The 2015 fundraising campaign has been sluggish compared to last year's campaign. We have barely reached about 32% of the goal at this point. If you've been thinking about contributing but have been putting it off, please take a few minutes to step in and show your support!
Research indicates the brain of a musician, even a young one, works differently than that of a non-musician. “There’s some good neuroscience research that children involved in music have larger growth of neural activity than people not in music training. When you’re a musician and you’re playing an instrument, you have to be using more of your brain,” says Dr. Eric Rasmussen, chair of the Early Childhood Music Department at The Johns Hopkins University. A 2005 report by the Rand Corporation argues that the intrinsic pleasures and stimulation of the art experience do more than sweeten an individual's life. According to the report, they "can connect people more deeply to the world and open them to new ways of seeing," creating the foundation to forge social bonds and community cohesion.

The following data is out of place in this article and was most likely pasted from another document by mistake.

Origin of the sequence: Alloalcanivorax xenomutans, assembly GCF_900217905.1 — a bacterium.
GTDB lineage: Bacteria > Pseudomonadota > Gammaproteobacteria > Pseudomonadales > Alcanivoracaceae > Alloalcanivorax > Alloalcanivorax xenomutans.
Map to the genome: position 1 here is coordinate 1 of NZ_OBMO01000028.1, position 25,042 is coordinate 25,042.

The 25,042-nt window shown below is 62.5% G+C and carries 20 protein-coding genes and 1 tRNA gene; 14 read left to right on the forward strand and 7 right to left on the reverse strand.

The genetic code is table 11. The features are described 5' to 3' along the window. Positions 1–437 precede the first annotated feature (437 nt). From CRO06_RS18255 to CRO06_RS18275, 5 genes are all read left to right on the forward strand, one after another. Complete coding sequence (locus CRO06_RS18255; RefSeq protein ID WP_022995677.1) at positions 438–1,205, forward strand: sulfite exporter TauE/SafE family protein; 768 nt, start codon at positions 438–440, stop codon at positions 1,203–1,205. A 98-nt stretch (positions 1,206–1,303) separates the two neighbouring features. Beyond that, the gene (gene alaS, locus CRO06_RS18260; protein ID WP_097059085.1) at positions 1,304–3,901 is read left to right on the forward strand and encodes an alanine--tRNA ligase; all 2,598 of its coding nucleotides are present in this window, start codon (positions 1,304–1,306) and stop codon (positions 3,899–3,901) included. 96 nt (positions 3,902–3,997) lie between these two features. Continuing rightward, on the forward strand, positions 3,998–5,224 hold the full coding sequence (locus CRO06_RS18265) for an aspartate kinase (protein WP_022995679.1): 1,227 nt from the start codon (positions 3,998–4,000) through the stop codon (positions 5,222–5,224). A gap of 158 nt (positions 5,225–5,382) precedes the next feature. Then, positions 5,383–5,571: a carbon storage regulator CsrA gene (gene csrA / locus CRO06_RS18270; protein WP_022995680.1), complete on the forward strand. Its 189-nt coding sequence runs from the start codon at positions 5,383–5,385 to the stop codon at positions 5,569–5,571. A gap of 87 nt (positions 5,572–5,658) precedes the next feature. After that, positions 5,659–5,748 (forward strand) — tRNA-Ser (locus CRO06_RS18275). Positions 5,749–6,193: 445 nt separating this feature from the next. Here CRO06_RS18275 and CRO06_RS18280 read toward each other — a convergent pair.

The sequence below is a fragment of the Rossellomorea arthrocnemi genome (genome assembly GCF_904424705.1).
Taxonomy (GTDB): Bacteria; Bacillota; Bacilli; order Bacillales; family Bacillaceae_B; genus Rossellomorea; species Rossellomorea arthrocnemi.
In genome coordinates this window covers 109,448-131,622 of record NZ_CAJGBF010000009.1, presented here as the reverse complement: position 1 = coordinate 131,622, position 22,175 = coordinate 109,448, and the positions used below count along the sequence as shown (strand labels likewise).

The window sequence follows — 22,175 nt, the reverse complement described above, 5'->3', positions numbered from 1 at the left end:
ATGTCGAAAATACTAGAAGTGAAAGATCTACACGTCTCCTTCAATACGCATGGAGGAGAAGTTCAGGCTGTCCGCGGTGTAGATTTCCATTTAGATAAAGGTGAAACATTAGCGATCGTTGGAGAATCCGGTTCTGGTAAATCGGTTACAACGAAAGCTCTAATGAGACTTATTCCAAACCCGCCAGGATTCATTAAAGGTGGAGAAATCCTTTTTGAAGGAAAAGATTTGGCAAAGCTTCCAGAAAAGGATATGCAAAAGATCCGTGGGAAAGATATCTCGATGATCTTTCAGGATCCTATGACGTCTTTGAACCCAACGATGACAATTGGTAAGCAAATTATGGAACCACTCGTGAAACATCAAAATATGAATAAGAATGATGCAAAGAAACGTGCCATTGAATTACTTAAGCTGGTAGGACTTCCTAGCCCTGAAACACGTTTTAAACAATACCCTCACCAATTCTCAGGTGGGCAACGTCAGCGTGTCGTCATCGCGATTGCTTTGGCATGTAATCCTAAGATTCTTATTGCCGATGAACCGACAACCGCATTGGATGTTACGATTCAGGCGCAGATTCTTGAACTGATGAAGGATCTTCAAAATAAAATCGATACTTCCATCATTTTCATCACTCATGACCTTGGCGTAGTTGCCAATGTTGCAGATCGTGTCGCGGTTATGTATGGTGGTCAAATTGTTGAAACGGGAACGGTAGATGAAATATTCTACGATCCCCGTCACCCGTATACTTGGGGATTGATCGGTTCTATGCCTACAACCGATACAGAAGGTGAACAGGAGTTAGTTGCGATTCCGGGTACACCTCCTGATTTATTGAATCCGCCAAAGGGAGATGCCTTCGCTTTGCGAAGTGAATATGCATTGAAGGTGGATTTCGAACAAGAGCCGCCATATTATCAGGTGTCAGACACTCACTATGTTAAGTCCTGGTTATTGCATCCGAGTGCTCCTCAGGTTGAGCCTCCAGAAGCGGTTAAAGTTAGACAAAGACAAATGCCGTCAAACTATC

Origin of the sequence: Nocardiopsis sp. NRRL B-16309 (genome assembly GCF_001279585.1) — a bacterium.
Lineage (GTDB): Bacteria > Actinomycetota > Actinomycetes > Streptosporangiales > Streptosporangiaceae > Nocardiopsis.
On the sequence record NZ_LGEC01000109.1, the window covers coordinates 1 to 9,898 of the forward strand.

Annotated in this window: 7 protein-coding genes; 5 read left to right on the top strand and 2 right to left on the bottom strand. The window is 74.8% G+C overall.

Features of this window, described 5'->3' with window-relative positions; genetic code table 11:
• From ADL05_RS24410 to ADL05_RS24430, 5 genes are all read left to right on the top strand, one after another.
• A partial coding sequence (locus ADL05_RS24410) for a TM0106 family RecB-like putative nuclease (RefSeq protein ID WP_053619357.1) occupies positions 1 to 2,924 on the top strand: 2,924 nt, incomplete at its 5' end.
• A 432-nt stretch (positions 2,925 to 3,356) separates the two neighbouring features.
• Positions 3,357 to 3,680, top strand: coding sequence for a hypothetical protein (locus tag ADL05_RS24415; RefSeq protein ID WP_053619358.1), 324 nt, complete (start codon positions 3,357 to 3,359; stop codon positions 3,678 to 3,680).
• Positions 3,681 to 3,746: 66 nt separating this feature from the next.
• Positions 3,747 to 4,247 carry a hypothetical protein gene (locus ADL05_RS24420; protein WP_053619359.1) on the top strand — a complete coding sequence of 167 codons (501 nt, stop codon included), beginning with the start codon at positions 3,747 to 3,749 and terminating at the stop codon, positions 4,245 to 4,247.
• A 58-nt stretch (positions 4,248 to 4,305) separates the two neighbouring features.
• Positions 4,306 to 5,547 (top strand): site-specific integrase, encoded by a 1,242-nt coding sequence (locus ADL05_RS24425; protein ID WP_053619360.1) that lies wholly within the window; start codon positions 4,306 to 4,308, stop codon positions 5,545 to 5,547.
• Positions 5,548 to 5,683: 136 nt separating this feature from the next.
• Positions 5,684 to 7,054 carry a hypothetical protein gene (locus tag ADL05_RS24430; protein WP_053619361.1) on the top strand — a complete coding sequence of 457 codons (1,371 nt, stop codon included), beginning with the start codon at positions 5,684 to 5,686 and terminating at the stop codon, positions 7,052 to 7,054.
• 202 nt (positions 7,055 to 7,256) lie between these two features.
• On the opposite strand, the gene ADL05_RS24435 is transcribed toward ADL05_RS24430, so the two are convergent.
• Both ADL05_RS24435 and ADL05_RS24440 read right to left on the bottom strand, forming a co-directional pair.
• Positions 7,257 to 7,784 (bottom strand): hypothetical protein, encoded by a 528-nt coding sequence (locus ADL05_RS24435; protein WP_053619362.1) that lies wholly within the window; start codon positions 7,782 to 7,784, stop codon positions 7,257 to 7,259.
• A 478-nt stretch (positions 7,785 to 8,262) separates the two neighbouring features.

Study after study has shown that listening and participating in live concerts is an integral part of music education. "Kids who attend our live concerts are able to differentiate good music, get motivated to practice regularly, and develop an idea of the kind of perfection that they should strive for," says Indhu Nagarajan (watch the video). During Hamsadhwani's first concert of 2015, about 2 weeks ago, it was wonderful to see parents, who themselves couldn't attend the concert, still make the effort to bring their children and drop them off. The importance of such exposure cannot be emphasized enough.
Of course, this is only made possible by contributions from you. Please consider making a donation today if you haven't already.
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